It’s time for Rogers to go

I take no pleasure in saying this, but it must be said: I warned you about Jim Rogers.

Jim is mercurial, he’s impatient and, most of all, he’s hopelessly conflicted between his desire to be known as a major philanthropist for Nevada higher education, his penchant to try to control regents and legislators via political donations and his position as a public employee within the state’s educational system.

When he first suggested becoming chancellor of Nevada’s universities and colleges, I acknowledged a private-sector guy such as Jim could do something good with the higher education system. But I worried his bombastic, my-way-or-the-highway style would eventually catch up to him. And it did.

Last week came what should be the coup de grace on Jim’s tenure as chancellor.

After a regent criticized his performance as chancellor, an outraged Rogers ended discussions about donating $3 million toward a math and science building at the University of Nevada, Reno. Then he said he wouldn’t consider giving any more of his money to any campus in the system — ever.

The Lord Jim giveth and the Lord Jim taketh away. Honestly, can Jim possibly know how all this makes him look? Philanthropy with strings has never been so unbecoming.

This kind of behavior by Rogers is simply another in a string of examples that point to why Jim Rogers needs to gracefully excuse himself from this ill-conceived chancellor experiment. He’s too thin-skinned and too manipulative to be effective.

Right arena

It’s a bit odd to write that after all these years of public wrangling over a new sports arena, we may now get two more. The city of Las Vegas is still plowing ahead with a developer who wants to put an arena in the downtown area. Meanwhile, Harrah’s Entertainment is nearly ready to break ground on a sports arena on land it owns just off the Strip, sans government help.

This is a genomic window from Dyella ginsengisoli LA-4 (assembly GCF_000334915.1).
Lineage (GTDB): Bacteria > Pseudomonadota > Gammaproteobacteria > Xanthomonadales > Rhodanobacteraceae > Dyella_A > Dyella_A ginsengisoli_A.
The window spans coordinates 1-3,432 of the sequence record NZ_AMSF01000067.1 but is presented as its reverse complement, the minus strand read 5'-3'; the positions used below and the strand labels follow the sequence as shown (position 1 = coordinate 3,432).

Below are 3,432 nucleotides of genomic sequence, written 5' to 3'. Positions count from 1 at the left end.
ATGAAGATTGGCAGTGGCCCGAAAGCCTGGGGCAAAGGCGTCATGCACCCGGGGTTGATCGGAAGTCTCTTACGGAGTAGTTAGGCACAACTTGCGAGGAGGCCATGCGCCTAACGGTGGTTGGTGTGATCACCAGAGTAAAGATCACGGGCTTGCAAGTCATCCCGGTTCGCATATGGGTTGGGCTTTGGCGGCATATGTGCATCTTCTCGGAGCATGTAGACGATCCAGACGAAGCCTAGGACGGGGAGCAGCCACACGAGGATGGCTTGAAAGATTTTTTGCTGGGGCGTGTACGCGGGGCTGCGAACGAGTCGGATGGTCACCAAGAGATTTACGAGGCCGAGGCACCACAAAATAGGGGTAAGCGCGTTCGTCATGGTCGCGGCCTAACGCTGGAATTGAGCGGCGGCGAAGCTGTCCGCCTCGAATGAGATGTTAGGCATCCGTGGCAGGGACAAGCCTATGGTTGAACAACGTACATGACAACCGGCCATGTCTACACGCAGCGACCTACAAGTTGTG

In case you were wondering which arena plan is best, let me assure you that 99 times out of 100, private enterprise will outperform the public sector. Harrah’s has done more due diligence and has more incentive to make an arena work than the city.

I don’t begrudge the city in trying to form a public/private partnership. But in my gut, I know it’s going to be the Harrah’s location that is more successful.

Anybody wanna bet? Oh, sorry, if the NBA comes to town, that wager cannot be accepted.

How hot is it?

I’m always amused by my journalism brothers and sisters who can be so skeptical about everything — except global warming.

Along comes this complicated theory about how, in short order, we’re all gonna suffer from 140-degree summers in Las Vegas unless we reduce our carbon footprint, shut down growth, junk SUVs and stop the construction of a coal-fired power plant near Ely. Then otherwise tough-thinking journalists, without so much as harboring one critical thought, fall to both knees and say “Amen, I believe.”

I hate to be the fly at the global warming picnic, but did anyone see the temperature in New York City last week?

The high was 59 degrees in Manhattan, the coldest high temperature during the month of August ever in New York City.


Sherman Frederick is publisher of the Las Vegas Review-Journal and president of Stephens Media. Readers may write him at sfrederick@

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